It has been three months since our dog Ginger passed. The house has been very quiet without her. This isn’t because she was a barker, but she made her presence known with her very demanding ways. Ginger was Jessie’s friend and guardian. There were even moments where she took on the role of mother. Ginger had strong opinions and required a lot of attention. It’s hard looking at other dogs after having one with such a big personality. There is no such thing as replacing a beloved pet. However, what does make adopting easier is knowing that there are so many pets that don’t get the chance to have a home.
The time had come to stop window shopping and start looking. This process could take a weekend or it could take months to find a dog. On Saturday, I went to the monthly adoption day at the feed store. I was excited to see the puppies and there were a few other dogs that caught my interest. Like a movie where two people see each other from across the room, I saw her.
She couldn’t be more obvious. Just like Donkey in Shrek, she jumped with great expression …“Pick me, Pick ME, PICK ME!”. Even with all the obvious gesturing, I passed her by. Isn’t this what we do with people who don’t meet our visual expectations? She wasn’t who I came to see and this isn’t some make-believe story out of a movie.
The first puppy I looked at was a black French Bulldog. He was quite handsome and greeted everyone that walked by. Most small dogs tend to be yappy. You can’t categorically dismiss them and need to look at each as an individual. Unfortunately, this Frenchy was no exception. After a long day of travel, he had a bad case of laryngitis and had very little bark left.
The next group was too small and the group after that were too big. They looked like solid citizens, but this time around, I did not want a large dog. There was a pen of puppies. Was told they were Australian Shepherd. Though they would not be large dogs, they had long hair and way too much energy.
This process reminds me of Goldilocks….sigh…
As I was looking at the dogs, I bumped into a friend that I hadn’t seen in years. As we chatted, she pointed out a dog that she visited with earlier. This turned out to be the same one that I had noted in the website as a possibility. He was a year old, had a short coat and was brown and white. He was happy to sit in my lap and did not appear overwhelmed by this process. It’s a lot to ask of any dog to travel and then be on their best behavior when meeting new people. Some of the dogs were anxious to meet and greet. A couple of others were laying down in the far end of the portable kennel looking very sad and concerned. Even though I would like to take them all home, the best I can do is say a prayer that they each find their forever home. When adopting, you just cant let your emotions dictate your decision making, especially when melding with an already large family. Everyone needs to be happy.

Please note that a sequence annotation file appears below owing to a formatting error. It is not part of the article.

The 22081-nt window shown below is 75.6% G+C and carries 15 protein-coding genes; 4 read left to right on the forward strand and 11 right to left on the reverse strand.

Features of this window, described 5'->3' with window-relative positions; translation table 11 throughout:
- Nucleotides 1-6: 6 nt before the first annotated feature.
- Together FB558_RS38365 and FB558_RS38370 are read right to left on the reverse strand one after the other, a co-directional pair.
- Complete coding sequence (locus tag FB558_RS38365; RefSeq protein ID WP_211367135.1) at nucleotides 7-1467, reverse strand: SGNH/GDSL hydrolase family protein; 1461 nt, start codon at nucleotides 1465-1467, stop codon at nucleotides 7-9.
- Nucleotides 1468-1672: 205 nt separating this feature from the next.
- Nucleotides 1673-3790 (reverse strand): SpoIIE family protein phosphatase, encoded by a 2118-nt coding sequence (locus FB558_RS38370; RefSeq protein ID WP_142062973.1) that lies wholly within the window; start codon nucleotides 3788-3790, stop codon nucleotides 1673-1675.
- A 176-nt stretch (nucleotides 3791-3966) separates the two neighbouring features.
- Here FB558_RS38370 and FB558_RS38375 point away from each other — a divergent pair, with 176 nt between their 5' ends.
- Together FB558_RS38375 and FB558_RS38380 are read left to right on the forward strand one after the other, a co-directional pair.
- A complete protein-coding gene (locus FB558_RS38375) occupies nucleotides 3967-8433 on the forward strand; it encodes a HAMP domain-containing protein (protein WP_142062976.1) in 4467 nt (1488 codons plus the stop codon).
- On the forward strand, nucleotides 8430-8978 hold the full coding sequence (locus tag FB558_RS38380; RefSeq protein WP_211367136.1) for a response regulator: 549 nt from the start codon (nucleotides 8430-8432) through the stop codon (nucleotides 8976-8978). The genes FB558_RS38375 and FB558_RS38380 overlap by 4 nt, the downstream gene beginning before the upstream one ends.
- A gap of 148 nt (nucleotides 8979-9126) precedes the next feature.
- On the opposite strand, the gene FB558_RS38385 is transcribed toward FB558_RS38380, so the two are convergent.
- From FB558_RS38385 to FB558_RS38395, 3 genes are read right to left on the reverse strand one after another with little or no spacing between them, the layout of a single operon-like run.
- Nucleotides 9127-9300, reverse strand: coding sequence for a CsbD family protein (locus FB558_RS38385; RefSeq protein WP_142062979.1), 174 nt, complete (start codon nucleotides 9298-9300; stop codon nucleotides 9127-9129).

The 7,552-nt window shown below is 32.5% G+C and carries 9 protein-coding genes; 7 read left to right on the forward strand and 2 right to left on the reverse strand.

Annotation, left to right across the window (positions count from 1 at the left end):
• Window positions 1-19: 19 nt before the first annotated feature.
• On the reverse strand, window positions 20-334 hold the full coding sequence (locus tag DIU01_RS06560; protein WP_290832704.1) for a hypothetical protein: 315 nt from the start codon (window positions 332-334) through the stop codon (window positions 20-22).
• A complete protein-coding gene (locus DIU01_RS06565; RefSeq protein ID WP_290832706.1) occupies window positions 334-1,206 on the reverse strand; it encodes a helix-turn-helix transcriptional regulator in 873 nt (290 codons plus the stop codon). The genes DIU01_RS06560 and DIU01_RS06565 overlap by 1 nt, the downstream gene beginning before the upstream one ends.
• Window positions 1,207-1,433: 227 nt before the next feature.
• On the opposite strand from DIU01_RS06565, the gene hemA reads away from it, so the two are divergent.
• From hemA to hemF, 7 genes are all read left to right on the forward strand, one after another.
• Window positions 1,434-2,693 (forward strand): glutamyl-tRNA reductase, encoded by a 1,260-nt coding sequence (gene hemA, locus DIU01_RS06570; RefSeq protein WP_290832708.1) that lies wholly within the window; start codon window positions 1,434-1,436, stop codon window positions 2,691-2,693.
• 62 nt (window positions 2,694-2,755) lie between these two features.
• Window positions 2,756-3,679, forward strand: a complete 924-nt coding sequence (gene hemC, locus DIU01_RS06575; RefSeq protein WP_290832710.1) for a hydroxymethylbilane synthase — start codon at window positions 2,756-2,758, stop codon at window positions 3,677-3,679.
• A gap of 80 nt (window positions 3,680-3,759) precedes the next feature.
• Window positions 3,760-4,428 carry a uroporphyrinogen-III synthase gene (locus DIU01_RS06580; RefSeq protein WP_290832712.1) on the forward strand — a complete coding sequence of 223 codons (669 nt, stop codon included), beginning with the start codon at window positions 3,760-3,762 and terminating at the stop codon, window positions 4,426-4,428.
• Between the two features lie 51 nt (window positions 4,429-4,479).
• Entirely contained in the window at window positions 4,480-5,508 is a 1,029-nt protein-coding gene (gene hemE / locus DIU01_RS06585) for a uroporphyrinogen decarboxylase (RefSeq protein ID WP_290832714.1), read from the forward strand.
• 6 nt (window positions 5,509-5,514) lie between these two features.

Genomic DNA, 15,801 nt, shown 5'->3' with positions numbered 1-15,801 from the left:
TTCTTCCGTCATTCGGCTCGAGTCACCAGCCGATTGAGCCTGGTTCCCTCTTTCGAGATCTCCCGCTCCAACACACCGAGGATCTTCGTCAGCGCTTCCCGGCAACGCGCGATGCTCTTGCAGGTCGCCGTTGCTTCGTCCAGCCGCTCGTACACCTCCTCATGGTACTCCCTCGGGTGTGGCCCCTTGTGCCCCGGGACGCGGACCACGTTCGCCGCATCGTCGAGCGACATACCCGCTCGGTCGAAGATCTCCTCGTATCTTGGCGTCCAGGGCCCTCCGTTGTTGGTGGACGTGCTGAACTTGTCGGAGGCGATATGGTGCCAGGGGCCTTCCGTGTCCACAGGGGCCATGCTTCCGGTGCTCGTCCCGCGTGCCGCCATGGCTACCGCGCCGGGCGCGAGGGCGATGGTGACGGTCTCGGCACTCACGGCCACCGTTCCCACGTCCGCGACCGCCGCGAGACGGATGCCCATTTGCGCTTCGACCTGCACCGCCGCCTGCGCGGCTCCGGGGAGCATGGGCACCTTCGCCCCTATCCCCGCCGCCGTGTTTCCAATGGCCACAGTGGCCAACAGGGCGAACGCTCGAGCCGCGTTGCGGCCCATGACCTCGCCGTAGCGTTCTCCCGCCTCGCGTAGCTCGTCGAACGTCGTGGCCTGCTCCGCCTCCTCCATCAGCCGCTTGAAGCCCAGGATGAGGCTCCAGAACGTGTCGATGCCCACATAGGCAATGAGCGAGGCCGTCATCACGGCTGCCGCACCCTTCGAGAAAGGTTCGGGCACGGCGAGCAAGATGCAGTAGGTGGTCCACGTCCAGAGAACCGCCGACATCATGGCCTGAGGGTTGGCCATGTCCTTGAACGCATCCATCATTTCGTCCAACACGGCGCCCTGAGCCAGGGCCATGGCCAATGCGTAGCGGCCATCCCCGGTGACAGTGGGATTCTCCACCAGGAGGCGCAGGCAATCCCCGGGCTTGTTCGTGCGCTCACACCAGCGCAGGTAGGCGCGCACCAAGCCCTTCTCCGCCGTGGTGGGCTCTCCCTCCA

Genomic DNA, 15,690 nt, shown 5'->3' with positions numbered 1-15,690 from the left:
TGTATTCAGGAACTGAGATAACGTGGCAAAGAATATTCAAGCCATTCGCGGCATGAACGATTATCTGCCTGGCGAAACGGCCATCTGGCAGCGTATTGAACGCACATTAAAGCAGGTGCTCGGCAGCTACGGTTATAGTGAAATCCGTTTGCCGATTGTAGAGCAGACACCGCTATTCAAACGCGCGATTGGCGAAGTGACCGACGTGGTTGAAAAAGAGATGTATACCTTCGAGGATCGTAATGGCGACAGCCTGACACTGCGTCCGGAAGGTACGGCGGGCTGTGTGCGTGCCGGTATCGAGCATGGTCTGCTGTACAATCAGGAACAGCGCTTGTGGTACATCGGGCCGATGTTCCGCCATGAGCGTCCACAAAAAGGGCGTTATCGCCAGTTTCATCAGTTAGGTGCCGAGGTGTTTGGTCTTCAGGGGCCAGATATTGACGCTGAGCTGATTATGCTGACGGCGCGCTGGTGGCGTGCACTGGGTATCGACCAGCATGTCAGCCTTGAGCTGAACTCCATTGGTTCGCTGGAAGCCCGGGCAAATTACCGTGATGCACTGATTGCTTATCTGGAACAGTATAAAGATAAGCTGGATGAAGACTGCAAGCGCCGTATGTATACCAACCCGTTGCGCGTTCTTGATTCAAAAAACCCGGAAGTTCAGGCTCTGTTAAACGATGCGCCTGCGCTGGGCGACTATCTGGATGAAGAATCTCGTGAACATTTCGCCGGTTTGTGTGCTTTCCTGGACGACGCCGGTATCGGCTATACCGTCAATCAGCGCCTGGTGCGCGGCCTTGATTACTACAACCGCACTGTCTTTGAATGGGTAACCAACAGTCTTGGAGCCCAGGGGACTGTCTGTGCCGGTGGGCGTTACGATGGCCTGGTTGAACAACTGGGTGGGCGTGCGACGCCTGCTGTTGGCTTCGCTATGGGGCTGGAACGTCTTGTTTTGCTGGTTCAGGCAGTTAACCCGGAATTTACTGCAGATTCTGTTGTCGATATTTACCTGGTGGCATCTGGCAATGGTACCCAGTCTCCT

Just as I was about to make the final decision, the dog in my lap started growling as some larger dogs neared. Then he did it again a few minutes later. It is possible he was being protective and was claiming me, but this also could mean that he was insecure. Yes, it isn’t fair to be so critical, but when looking for a potential family member, this is a commitment. There are no take backs.
As the realization flashed through my mind that he wasn’t the “one”, I looked over and saw ‘her”. All this time, I was sitting only four feet away. Other people had passed her by, but now I was taking a second look. She wasn’t anything like I had envisioned. First of all, I didn’t want a white dog, nor did I want a girl. When we took her out of the cage, she immediately sat in Jess’s lap and kissed her. Even though the male dog was very, very sweet, Jess preferred this four-month-old little girl.
My other criteria was “short hair, soft mouth, to max around 40 lbs., an easy going temperament and be Jess’s buddy. The most important thing isn’t what they look like, but just like people, it is how they make you feel.
The adoption group let me take her home for the night. I had two big concerns. Our cats and my husband, in that order. As we walked towards husband, he immediately said “oh no you didn’t” and shook his head. I’ve done it again. Not only did I bring home a dog, but she wasn’t what he expected either.
She walked up to him slowly, then stood on the step to greet him. First impressions are very important and she knew to tread with caution. I’m liking this girl more and more as I see her navigate social situations. When she came in the house, the Man cat puffed up to twice his size. There was no growling or hissing, just a tude that implied “who let you in?”.
Within the hour, it was realized by all that this girl was special. Husband was smitten, cats where quietly defining the rules and she was aware not to make a scene. By the afternoon, husband asked if we had to keep her name (Dottie). This was a good sign.
The first night went just as smoothly. She put herself in her crate, played with toys that her Aunt Sara had given her and she did not bark or cry. By the next morning, we decided her name would be Roxy.
Though this is not the Boston Terrier or black and white mutt that I had envisioned, I realized that you can’t go looking for love, it has to find you. Thank goodness Roxy chose us.
An unexpected bonus has been that Roxy has been encouraging Jess to talk more. Her language usage has nearly doubled. On Sunday we added Roxy to her talker and this morning I saw in the history that Roxy was the 4th most used word. Ice cream is still #1. Roxy is learning to listen to Jess’s AAC voice.